Writing is an adventure and, as Beth said, “Give yourself freedom to go all the way.”

Writing Without a Reader is Like Kissing Without a Partner.

Print on demand publishers and publish on demand printers. Co-op publishing ventures. Ebook publishers and self-published ebooks. BookSurge and Lulu. Content providers for websites, personal websites. In this brave new world of publication, there is a way for anyone and everyone who has strung words together to be published.

What is lacking is readers. In fact, I would be willing to bet that many writers read less than one or two books a year, and I wouldn’t be surprised to find out that there are more writers than readers. Whether we like it or not, reading is considered to be entertainment, and the money spent on movies, music, games means less money for books.

The traditional publishing industry is answering this trend by promoting authors rather than titles. If your book is one of a series, you have a much greater chance of being published than those of us who prefer starting with a whole new set of characters for each novel. The publishing industry is also continuing their move toward more blockbuster novels, which stands to reason. It is cheaper to promote a single author than several. They still do publish books from new authors, but it is harder for you as a new author to attract the attention of a publisher, and if by chance you do attract their attention, for the most part they leave you to sink or swim on your own. This could be why so many people are publishing their own books. If you have to do your own promoting, why not reap all the rewards?

The sad truth is that while the self-publishing business is growing, the money earned by most individuals barely counts as an allowance. On average, a self-published book sells between four hundred and five hundred copies, which means that a few people who are good at self-promotion will sell a lot, while everyone else will only sell a few.

The only sane way to deal with this insane situation is to write for ourselves, but many of us feel the same way as John Cheever, who said, “I can’t write without a reader. It’s precisely like a kiss — you can’t do it alone.”

The next best thing is to write a fabulous novel that is so entertaining and well-written that any reader who sees it will immediately fall in love with it and spread the word.

It could happen.

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Your Quest for Publication

There are eight days remaining in the first round of the Court TV Search for the Next Great Crime Writer Contest on, and I will be glad to see the end of it. It’s not just the time it’s taking from more important things like writing this blog, it’s that the thing turned sour. I thought it was bad that contestants were leaving overblown compliments on work that was less than stellar, but what’s even worse is that now some of them are spewing poison. That I have not been a victim of these unproductive remarks is immaterial.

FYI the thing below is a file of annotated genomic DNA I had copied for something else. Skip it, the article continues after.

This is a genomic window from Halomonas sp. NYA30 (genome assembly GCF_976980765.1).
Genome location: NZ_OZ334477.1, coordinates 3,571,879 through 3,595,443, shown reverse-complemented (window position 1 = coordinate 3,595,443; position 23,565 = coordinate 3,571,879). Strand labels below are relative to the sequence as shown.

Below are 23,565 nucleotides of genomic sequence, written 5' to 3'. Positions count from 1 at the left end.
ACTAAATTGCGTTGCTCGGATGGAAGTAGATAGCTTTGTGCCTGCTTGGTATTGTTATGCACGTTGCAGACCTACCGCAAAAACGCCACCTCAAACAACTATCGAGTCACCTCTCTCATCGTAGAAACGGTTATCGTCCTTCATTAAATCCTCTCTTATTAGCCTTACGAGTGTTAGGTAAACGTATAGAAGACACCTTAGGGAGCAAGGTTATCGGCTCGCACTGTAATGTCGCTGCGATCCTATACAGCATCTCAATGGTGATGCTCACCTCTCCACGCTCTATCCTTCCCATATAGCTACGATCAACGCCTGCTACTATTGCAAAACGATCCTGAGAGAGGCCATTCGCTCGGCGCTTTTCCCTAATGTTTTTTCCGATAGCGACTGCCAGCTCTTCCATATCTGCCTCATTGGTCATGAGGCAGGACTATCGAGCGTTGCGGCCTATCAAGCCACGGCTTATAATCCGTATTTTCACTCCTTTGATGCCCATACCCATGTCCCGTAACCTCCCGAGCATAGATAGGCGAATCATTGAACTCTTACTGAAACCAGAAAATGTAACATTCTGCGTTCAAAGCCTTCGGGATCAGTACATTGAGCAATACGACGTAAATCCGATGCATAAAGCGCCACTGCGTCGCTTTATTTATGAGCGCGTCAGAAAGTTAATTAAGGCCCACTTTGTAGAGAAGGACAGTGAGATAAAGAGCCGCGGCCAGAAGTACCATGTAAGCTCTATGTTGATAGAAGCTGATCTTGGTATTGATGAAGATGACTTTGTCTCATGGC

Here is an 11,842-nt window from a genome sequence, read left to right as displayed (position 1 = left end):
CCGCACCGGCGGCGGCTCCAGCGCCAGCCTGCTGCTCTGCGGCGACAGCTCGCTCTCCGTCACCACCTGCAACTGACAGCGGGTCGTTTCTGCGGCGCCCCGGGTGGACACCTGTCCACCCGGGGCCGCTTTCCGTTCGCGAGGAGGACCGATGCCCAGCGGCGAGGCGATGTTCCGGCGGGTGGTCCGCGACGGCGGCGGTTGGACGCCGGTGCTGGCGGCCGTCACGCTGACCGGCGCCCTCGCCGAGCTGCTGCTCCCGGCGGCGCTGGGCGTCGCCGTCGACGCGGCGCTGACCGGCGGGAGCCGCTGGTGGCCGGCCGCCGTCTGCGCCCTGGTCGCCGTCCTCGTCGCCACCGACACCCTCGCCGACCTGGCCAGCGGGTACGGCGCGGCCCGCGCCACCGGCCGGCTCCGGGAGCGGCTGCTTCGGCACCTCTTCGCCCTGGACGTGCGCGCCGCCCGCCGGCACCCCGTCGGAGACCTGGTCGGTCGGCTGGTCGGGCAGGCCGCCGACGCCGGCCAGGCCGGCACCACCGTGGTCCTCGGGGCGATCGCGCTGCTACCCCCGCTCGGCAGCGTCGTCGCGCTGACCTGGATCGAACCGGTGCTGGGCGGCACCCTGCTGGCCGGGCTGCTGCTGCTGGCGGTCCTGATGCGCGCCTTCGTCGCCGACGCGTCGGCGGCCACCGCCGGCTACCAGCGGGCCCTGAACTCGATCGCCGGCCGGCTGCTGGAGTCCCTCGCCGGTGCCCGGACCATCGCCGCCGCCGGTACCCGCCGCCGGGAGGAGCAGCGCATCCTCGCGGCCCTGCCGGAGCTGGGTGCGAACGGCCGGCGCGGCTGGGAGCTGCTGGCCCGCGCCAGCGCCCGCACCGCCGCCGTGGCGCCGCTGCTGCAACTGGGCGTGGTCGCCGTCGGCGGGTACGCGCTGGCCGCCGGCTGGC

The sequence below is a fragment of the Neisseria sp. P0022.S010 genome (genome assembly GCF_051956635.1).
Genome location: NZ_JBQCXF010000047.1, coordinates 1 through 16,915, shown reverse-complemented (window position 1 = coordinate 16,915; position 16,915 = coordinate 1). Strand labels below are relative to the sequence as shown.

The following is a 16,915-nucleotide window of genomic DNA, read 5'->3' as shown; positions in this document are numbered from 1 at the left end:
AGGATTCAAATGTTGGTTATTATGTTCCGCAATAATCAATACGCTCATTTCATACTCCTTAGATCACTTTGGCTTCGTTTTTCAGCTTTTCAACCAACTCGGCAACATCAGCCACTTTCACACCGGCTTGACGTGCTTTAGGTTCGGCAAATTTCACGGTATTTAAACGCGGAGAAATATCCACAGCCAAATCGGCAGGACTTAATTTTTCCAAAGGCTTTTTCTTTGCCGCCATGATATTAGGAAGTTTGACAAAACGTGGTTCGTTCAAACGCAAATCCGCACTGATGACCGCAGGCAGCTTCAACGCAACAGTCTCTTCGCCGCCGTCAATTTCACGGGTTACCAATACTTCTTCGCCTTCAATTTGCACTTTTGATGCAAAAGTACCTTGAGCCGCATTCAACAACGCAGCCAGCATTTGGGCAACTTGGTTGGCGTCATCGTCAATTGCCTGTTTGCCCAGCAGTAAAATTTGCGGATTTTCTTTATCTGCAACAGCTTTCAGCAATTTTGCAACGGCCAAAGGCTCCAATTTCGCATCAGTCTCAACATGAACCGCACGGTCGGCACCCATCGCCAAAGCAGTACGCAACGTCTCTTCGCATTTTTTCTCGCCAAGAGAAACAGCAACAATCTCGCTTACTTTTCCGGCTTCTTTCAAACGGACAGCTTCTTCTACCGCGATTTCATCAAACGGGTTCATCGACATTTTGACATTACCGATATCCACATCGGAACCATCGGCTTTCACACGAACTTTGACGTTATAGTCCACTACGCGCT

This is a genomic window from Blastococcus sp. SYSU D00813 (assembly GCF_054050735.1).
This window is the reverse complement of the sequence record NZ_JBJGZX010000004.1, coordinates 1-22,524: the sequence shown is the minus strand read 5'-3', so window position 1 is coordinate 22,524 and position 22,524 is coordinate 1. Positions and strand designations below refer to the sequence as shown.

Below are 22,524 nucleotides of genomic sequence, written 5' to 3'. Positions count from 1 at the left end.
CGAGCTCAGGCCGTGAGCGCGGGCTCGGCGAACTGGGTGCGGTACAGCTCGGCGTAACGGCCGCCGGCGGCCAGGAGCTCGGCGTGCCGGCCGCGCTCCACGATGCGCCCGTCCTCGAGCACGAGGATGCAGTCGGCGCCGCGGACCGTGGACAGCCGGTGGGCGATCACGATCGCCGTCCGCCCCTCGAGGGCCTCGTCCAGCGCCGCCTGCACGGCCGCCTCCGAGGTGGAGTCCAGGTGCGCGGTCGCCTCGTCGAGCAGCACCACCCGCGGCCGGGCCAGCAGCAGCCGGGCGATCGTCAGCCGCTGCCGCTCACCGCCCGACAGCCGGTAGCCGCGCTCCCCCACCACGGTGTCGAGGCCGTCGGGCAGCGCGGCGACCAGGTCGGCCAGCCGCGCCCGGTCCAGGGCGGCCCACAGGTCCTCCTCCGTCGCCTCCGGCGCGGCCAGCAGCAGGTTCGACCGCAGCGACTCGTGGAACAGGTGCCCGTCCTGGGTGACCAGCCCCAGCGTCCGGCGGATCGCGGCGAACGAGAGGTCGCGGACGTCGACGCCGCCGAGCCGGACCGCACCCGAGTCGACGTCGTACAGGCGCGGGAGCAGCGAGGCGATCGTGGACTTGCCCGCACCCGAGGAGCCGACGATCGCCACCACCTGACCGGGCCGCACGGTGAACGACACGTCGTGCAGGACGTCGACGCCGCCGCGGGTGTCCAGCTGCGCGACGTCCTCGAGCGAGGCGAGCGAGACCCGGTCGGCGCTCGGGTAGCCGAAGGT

Interestingly enough, the hate spewers are not good writers, though they think they are. I understand how hard it is to accept that readers don’t like your work, but in the end, aren’t readers always the final judges? They vote with their money, with their praise or denigration, with their recommendations. From that standpoint, this is a good experience. We can’t fight with every single reader who ventures an opinion with which we don’t agree.

There is also a lot of bitterness among the contestants because some of the entries at the top are atrocious. So the ones at the top learned early on that the contest is about gaining votes, not about good writing; more power to them. At least they were paying attention to the unwritten rules. As someone who has often been oblivious to unwritten rules, I am proud that for once I understood them. And, as I mentioned before, the days where a writer can sit back and wait for the royalties to come in are long gone. It is up to the author to participate in the process, and this contest is no different. The winner will be one who has participated and who will continue to participate in the marketing of the book.

Not that I think one of the top runners will win; the contest is all laid out in the written rules, and gather has control of it all the way. There is no way a bad novel will prevail in the end.

So what wisdom can I impart to help you in your quest for publication? Enter contests, but be aware that the true value comes from what you learn about yourself and your writing, not the prize. Listen when readers offer their comments even if you don’t agree with them. It’s one thing to be rejected by an agent or editor — you can always justify it by saying your novel does not meet their needs — but when a reader says it’s a little slow or hard to understand, pay attention.

In the end, whether published or unpublished, whether published by a publishing house or self-published, it all comes down to readership. And believe me, there are a heck of lot more writers than there are readers.